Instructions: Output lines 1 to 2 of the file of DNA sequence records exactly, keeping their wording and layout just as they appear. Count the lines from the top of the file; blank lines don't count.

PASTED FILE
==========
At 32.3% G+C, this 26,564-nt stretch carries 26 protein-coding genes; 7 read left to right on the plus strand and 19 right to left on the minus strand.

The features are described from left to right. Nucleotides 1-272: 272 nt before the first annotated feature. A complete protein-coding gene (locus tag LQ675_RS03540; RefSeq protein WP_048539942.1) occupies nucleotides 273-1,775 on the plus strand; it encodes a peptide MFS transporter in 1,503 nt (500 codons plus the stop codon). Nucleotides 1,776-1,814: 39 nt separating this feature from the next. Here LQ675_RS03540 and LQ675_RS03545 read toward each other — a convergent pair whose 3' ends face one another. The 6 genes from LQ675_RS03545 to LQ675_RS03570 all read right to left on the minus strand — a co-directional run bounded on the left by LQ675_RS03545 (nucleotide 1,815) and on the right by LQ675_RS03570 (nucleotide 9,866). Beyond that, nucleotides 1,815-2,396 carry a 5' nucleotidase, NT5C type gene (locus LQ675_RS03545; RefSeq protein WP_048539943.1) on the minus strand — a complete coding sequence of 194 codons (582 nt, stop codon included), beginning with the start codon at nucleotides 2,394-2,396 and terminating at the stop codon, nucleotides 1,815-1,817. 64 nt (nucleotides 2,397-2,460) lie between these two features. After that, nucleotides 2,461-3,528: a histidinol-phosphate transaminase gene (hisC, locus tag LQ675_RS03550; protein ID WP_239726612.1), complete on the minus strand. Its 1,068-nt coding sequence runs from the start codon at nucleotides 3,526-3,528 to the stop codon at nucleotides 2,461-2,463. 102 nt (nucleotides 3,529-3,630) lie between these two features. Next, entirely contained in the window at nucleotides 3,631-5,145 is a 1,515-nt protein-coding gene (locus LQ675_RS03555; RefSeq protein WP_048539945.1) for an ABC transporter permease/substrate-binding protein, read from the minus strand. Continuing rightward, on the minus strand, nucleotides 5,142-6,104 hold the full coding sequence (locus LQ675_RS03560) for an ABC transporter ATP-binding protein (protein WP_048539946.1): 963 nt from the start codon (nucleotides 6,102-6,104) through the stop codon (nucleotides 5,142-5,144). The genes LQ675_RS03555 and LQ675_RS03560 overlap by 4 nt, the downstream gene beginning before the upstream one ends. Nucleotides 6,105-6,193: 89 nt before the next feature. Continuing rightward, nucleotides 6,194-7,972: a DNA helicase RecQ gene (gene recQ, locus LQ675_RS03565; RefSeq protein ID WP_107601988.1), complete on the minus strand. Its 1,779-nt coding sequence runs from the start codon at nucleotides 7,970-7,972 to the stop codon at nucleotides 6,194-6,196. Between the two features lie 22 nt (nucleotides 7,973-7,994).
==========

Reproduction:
At 32.3% G+C, this 26,564-nt stretch carries 26 protein-coding genes; 7 read left to right on the plus strand and 19 right to left on the minus strand.

The features are described from left to right. Nucleotides 1-272: 272 nt before the first annotated feature. A complete protein-coding gene (locus tag LQ675_RS03540; RefSeq protein WP_048539942.1) occupies nucleotides 273-1,775 on the plus strand; it encodes a peptide MFS transporter in 1,503 nt (500 codons plus the stop codon). Nucleotides 1,776-1,814: 39 nt separating this feature from the next. Here LQ675_RS03540 and LQ675_RS03545 read toward each other — a convergent pair whose 3' ends face one another. The 6 genes from LQ675_RS03545 to LQ675_RS03570 all read right to left on the minus strand — a co-directional run bounded on the left by LQ675_RS03545 (nucleotide 1,815) and on the right by LQ675_RS03570 (nucleotide 9,866). Beyond that, nucleotides 1,815-2,396 carry a 5' nucleotidase, NT5C type gene (locus LQ675_RS03545; RefSeq protein WP_048539943.1) on the minus strand — a complete coding sequence of 194 codons (582 nt, stop codon included), beginning with the start codon at nucleotides 2,394-2,396 and terminating at the stop codon, nucleotides 1,815-1,817. 64 nt (nucleotides 2,397-2,460) lie between these two features. After that, nucleotides 2,461-3,528: a histidinol-phosphate transaminase gene (hisC, locus tag LQ675_RS03550; protein ID WP_239726612.1), complete on the minus strand. Its 1,068-nt coding sequence runs from the start codon at nucleotides 3,526-3,528 to the stop codon at nucleotides 2,461-2,463. 102 nt (nucleotides 3,529-3,630) lie between these two features. Next, entirely contained in the window at nucleotides 3,631-5,145 is a 1,515-nt protein-coding gene (locus LQ675_RS03555; RefSeq protein WP_048539945.1) for an ABC transporter permease/substrate-binding protein, read from the minus strand. Continuing rightward, on the minus strand, nucleotides 5,142-6,104 hold the full coding sequence (locus LQ675_RS03560) for an ABC transporter ATP-binding protein (protein WP_048539946.1): 963 nt from the start codon (nucleotides 6,102-6,104) through the stop codon (nucleotides 5,142-5,144). The genes LQ675_RS03555 and LQ675_RS03560 overlap by 4 nt, the downstream gene beginning before the upstream one ends. Nucleotides 6,105-6,193: 89 nt before the next feature. Continuing rightward, nucleotides 6,194-7,972: a DNA helicase RecQ gene (gene recQ, locus LQ675_RS03565; RefSeq protein ID WP_107601988.1), complete on the minus strand. Its 1,779-nt coding sequence runs from the start codon at nucleotides 7,970-7,972 to the stop codon at nucleotides 6,194-6,196. Between the two features lie 22 nt (nucleotides 7,973-7,994).